A final set of chapters reveal the characteristics of life, family and culture in Afghanistan. All authors paint a picture of the diversity of the peoples – Hazara, Pashtun, Tajik, Turkmen and Uzbek – who coexist within Afghanistan’s borders. Helen Saberi takes us into the Afghan kitchen and not only shares the recipes of Afghanistan’s best-known dishes but describes the rituals and customs of eating: the discussions in the chaikhana, the breaking of the fast at Iftar, the family outings on picnics, and the celebrations of Nauroz.

Magsie Hamilton Little describes how Islam influenced the politics, education, institutions and culture of Afghanistan, and its interaction with Pashtunwali. At the level of personal lives, she describes the rituals of prayer, of Ramadan (Ramazan) and Eid, and of Hajj. She then shows us how the role of women is shaped by Islam, tribal tradition and politics. She analyses the changes in women’s status and rights, and the fears and hopes of women about their future.

Humayun Khan gives us a comprehensive description of the Pashtun people – from the legal and administrative decisions that have shaped their lives, to their customs and economic history. He describes their engagement in the series of conflicts and wars that have afflicted the region, and outlines a series of political questions that will need to be addressed for a diplomatic route to ending the war to gain real traction.

Whitney Azoy shares his extraordinary personal history of how “Lesson 21” prompted him to leave diplomatic service for the life of an anthropologist, and his famous study of the game of buzkashi. The life histories of Habib, a great horseman who ends up under house arrest, and a local squire who ends up in refuge in Quetta, illustrate the terrible toll of Afghanistan’s decades of war on individual lives. Azoy concludes that life in Afghanistan “can be more complicated than you think”. And as Thomas Barfield has commented, “the buzkashi model has lost none of its power in explaining today’s Afghanistan.”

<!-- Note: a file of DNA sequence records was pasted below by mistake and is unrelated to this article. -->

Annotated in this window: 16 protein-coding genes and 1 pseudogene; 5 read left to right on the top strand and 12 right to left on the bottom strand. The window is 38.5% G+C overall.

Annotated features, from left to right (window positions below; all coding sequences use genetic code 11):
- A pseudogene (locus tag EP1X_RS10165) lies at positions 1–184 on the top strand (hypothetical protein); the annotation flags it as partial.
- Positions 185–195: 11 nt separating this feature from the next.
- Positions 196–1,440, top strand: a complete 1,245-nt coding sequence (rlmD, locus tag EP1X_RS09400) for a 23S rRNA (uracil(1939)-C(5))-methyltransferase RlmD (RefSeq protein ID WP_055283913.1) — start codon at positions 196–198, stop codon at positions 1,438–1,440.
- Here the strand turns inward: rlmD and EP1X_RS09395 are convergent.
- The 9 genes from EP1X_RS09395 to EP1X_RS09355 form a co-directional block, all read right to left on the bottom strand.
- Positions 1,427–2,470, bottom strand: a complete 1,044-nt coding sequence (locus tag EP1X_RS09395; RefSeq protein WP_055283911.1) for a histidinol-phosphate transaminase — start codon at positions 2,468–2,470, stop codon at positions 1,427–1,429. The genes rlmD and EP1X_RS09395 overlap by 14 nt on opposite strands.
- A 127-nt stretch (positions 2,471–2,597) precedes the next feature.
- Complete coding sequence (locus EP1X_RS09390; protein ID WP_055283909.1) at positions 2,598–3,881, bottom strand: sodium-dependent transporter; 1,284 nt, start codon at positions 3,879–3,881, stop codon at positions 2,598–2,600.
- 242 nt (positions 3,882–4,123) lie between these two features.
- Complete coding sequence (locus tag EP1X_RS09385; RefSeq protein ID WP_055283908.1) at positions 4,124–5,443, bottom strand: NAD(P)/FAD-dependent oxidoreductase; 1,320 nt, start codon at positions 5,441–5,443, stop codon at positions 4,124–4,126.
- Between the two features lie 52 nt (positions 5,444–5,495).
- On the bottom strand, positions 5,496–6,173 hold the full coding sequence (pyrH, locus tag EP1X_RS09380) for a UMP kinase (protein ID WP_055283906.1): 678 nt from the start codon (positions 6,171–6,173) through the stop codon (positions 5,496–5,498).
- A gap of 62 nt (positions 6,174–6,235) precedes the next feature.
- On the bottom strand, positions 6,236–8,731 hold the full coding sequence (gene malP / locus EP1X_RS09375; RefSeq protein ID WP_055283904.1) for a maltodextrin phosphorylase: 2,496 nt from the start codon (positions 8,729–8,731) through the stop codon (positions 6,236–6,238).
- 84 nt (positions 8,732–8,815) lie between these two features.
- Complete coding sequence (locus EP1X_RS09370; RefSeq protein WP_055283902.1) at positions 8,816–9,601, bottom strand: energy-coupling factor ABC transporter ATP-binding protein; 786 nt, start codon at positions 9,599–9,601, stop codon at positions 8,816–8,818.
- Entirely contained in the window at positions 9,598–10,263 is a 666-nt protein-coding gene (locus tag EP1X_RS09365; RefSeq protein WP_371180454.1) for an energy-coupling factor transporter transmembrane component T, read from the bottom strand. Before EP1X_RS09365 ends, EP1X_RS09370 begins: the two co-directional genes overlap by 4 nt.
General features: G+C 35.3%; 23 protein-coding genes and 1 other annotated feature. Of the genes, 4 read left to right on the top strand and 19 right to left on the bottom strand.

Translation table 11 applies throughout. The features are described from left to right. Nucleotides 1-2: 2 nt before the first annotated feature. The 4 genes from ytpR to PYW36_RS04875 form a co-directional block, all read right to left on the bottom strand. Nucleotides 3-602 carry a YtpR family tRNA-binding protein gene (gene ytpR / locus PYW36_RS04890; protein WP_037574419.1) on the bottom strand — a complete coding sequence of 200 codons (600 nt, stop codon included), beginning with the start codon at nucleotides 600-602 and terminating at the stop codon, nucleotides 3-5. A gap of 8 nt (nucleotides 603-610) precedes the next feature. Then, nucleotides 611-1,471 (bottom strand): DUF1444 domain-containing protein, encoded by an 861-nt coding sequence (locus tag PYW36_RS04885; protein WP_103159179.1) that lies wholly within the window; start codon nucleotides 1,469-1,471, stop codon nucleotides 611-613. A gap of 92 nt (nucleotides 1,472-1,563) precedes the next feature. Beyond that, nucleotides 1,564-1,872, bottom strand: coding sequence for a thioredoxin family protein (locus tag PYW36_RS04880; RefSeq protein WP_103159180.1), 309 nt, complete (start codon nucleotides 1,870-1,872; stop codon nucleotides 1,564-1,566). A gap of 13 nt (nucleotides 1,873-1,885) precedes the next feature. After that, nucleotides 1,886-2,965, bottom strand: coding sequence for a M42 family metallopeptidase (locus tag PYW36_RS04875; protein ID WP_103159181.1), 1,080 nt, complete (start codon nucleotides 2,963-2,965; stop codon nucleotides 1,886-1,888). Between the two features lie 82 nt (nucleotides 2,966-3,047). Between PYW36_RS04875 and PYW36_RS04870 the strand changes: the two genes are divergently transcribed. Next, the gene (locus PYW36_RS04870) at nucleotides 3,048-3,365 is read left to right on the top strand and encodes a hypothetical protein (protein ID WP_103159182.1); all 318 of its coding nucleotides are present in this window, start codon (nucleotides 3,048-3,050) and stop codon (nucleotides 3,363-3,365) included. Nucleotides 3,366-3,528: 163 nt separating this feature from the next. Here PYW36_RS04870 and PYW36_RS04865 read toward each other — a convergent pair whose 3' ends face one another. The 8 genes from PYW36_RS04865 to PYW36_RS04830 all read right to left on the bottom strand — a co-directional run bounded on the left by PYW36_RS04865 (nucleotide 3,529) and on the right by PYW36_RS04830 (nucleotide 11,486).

In “Rules of Afghan Disengagement”, Greg Mills and Anthony Arnott provide a balanced picture of the risks and opportunities ahead. They pay tribute to the immense sacrifice of lives and expenditure of resources. They point to the extraordinary changes that have taken place in society, from mass urbanization to the introduction of millions of cellphones, and the widespread access to internet and media. Their eyes are wide open to the risks of warlordism, corruption and ethnic rivalry. At the same time, they are optimistic about the business opportunities from extractives to carpets. In comparing the Soviet exit to the current transition, they are aware of the similarities, but point out the many differences - including Afghanistan’s progress along the route to democracy and the comparatively narrow base of support to the insurgents. They conclude with recommendations to external actors - to reward stability rather than insurrection in choices over allocation of s